TUBE TIED IN CUSTODY BATTLE FAMILY FEUD OVER TV TRIGGERS TECHNICAL DIFFICULTIES

If one of King Lear's daughters ever made it to Phoenix, she'd probably be an attorney for the state.

It was Lear who said, "How sharper than a serpent's tooth it is to have a thankless child."

Lear's problems were over his kingdom. But closer to home, a 53-year-old grandmother is in a similar battle with her daughter over, of all things, a 60-inch television set. The daughter just happens to be an attorney in the child-protection division of the Attorney General's Office.

The mother, Anna Amavisca, says she lent the TV to her daughter a year and a half ago when Amavisca was changing homes after a divorce. When her daughter refused to give it back, Amavisca sued.

But the daughter, Patricia Trebesch, says it was her father who lent the TV to her, and countersued her mom.

The fighting has forced other members of the family to take sides in a dispute in which charges and countercharges go way beyond the legal issues. No one can even say for sure just whose TV it is, because a vaguely worded divorce settlement doesn't spell it out. A judge in the Peoria Justice Court will decide who gets the big-screen set later this month.

To hear the embattled members of the family talk about it, the five-foot by five-foot "monster" TV, as Anna Amavisca calls it, has become the central focus of their lives.

It all started when Amavisca and her husband, Robert Amavisca, bought the 60-inch Mitsubishi projection screen model for $4,100 in 1987 and set it up in their large home in Glendale.

But four years later, the couple was divorced.
While divorce settlements in Arizona are usually pretty clear-cut, the Amaviscas' spelled out only that the two could each keep whatever property was in their possession at the time. They were living apart.

Problem is, by the time the paperwork went through, Trebesch had the TV.
And therein lies the dispute.
Amavisca, a displaced homemaker whose children had all moved out, had decided she would go back to school. She had moved from the family's former home to a small apartment in Tucson and enrolled at the University of Arizona to study art.

As she remembers it, "I called my daughter and asked her if she knew where I could store the TV. She came over and said she would keep it for me." Joseph Amavisca, the youngest son in the family, agrees with that version: "My sister made an agreement that she would store it until my mom got reestablished," he says.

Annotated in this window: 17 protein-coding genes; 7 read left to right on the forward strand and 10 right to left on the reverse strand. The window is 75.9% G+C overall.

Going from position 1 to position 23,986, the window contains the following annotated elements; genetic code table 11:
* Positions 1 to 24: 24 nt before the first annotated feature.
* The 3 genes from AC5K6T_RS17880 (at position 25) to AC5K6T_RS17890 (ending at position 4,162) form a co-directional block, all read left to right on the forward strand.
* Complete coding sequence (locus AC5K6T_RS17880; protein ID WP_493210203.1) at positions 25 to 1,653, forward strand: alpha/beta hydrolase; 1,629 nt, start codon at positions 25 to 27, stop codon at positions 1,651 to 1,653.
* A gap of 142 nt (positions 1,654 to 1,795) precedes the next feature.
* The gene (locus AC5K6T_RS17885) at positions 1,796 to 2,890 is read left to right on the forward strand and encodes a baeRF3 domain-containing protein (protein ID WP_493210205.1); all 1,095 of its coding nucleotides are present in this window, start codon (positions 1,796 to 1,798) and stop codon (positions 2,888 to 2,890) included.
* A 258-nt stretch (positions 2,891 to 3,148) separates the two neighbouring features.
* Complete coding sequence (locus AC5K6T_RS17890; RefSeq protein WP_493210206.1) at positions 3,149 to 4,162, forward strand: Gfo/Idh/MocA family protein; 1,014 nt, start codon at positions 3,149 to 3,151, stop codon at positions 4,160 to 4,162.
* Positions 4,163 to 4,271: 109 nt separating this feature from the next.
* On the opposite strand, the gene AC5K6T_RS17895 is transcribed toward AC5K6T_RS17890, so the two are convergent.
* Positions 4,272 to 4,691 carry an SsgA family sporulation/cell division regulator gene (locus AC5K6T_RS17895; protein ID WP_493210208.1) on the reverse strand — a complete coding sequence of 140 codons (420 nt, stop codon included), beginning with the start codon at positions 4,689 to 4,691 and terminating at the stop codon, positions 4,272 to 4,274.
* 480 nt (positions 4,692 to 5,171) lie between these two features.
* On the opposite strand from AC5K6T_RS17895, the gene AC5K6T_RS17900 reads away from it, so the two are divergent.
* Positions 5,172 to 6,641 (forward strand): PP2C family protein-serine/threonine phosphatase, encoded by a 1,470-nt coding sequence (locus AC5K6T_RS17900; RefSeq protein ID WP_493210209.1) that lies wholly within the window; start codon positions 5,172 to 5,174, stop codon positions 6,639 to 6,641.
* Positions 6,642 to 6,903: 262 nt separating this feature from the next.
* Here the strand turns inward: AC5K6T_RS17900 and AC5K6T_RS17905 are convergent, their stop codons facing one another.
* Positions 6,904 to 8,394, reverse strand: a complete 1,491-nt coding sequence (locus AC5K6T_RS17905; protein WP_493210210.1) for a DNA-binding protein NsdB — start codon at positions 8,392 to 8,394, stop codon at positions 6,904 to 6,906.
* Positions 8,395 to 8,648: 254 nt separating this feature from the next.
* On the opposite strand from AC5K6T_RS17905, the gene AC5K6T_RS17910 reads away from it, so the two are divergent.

But Trebesch, naturally, puts a different spin on the so-called agreement, telling New Times that she agreed to store the TV for her father. Dad Robert Amavisca agrees. "She was going to hold it for me," he says. "I didn't have a place to go to." He had sold the house the family had lived in.

But by December, Anna Amavisca says she realized she was running out of money. And she figured she could sell the TV to pay for her next year in college. So she asked her daughter for it.

But her daughter wouldn't give the TV back. Amavisca says she tried several times to arrange to have the TV picked up from her daughter's house, with no success. Her daughter and son-in-law became more distant, she says, and finally cut off communication altogether.

But Trebesch believes her mother was trying to drag her into the divorce as part of a "never-ending effort" to get more property from Robert Amavisca. Besides, Trebesch says her father had now given her the TV because she had gone into debt to pay for her Wrigley Mansion wedding to the head of the public defender's office, Dean Trebesch.

The wedding loan was apparently still on her mind, because in March of last year, Patricia Trebesch left a scathing message on Anna Amavisca's answering machine.

"Anna," said Trebesch, not acknowledging that she was talking to her mother, "I'm just calling to let you know that you can have the big-screen TV back when you pay me the $2,500 loan that I secured in order to get married which you agreed to pay half of. In the meantime, the TV belongs to me."
In the message, Trebesch also demanded $100 a month for keeping the 60-inch-screen TV at her home. And then Trebesch hit her mother with another whammy. "I spoke to my father and my father has indicated that . . . if you attempt to get the TV back, he will have the divorce-decree provisions set aside which provide that you are to get half of his pension, and he will fight you in court. . . . I've agreed to find him an attorney in order to do that."

(Robert Amavisca's attempt to change the divorce settlement was denied in January. He acknowledges his daughter suggested an attorney for him.)

Trebesch ended the message with harsh words for her mother, threatening to get a restraining order "to keep you from coming near my house. If you enter my house, I will have you arrested for burglary and trespassing."

So in June, Amavisca sued to get the TV back. "She left my mom no alternative," son Joseph says of his sister.

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